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Movie & Television Physics Books

Books About Art Imitating Science


Most movies do a very bad job at representing physics, but sometimes a movie or television show can be used to teach real-world physics lessons. The following books are some examples of how to analyze a show to gain such lessons, even if the show itself involves a world where the laws of science are not the most important ones.

Don't Try This At Home

Kaplan Publishing
In contrast with most books along this line, which focus on a specific franchise or setting, such as The Physics of Star Trek (the book which pretty much started it all) or The Science of Harry Potter, this book by Adam Weiner takes an alternative tactic of just addressing movie physics in general, by taking specific examples from a wide range of movies and using them to illustrate physical processes in action. He begins by an analysis of the climactic car-boat chase in Vin Diesel's XXX, concluding that Diesel would have to travel at Indy-car-level speeds to catch up to the boat, which he clearly is not.

The Science of Harry Potter

Viking Penguin, a member of Penguin Putnam Inc.
By and large, the Harry Potter books avoid references to the world of Muggles, except to dismiss it as rather uninteresting compared to the far more flashy world of wizards and witches. In The Science of Harry Potter, author and physicist Roger Highfield disputes that notion by presenting explanations of events in the Harry Potter books through the lens of a scientist, a Muggle wizard, using the Muggle magic of science. He uses game theory to explain how Hogwarts' House structure promotes competition and success, physics to explain the anti-gravity of brooms, biology to analyze the magical creatures of the Dark Forest, and chemistry to help you study for Potions class.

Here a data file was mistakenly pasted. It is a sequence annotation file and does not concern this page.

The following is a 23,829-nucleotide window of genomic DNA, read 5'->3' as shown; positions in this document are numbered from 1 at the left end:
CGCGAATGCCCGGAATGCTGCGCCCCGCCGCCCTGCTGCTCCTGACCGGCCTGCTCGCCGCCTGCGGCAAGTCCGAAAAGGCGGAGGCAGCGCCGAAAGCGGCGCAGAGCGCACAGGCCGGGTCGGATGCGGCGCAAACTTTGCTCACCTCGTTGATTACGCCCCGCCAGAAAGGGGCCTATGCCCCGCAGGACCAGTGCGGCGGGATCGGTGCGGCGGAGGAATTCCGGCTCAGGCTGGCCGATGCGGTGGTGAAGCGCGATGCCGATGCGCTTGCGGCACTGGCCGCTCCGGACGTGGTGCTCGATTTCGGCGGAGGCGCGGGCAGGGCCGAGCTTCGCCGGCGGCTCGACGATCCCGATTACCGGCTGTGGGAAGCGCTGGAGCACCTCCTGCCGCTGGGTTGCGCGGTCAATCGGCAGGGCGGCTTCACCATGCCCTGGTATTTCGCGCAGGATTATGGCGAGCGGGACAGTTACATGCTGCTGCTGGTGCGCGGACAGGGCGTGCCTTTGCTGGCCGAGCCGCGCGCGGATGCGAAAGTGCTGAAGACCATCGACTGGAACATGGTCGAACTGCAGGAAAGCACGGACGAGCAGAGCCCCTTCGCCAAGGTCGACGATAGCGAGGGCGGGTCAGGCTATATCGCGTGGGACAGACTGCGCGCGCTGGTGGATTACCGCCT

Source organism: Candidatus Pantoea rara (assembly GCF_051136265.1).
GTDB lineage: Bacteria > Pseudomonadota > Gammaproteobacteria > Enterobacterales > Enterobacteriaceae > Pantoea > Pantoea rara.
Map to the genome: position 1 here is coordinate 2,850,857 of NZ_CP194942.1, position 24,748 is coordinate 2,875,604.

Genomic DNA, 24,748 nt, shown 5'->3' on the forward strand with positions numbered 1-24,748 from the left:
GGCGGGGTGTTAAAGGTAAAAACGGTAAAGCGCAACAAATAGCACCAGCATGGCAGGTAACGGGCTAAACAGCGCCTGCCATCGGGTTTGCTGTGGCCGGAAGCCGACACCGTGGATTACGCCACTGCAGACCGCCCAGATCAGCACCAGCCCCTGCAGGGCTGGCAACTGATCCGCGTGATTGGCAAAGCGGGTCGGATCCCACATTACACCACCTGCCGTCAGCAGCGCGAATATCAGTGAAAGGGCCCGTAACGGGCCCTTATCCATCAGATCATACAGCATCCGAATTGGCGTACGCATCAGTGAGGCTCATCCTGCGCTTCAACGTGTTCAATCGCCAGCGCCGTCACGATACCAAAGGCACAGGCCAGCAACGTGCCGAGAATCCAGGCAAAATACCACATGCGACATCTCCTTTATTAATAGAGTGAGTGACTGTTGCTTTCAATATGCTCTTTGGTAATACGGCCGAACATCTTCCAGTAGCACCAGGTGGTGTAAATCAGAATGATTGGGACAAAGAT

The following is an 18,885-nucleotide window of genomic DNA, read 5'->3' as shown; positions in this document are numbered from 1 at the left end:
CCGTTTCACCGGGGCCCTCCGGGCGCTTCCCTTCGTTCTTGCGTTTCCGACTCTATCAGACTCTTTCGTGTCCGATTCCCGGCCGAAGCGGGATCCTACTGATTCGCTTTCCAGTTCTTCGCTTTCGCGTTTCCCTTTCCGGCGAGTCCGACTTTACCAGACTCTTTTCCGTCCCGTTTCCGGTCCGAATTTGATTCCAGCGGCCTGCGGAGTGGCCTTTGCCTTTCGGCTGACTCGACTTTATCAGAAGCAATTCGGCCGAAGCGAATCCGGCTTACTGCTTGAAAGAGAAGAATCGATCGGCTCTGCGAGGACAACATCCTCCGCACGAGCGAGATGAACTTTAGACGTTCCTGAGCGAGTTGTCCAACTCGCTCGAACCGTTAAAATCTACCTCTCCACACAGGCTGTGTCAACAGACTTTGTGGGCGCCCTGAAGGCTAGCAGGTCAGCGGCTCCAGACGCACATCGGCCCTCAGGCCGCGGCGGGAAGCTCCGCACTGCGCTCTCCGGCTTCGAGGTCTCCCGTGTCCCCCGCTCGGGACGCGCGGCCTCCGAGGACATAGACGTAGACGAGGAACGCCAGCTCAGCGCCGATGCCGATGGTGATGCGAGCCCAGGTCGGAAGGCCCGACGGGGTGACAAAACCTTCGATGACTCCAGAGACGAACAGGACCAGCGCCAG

The Physics of the Buffyverse

Penguin Books
A scientific exploration of the world of Joss Whedon's Buffy: The Vampire Slayer and Angel, Jennifer Ouellette's The Physics of the Buffyverse covers material ranging from the history and potential biology of vampires to the physics of kung fu, from the thermodynamics of magic to how string theory plays into alternate dimensions. A wide-ranging and enjoyable read, this book presents another fun look at how science works in a world where science doesn't always work.
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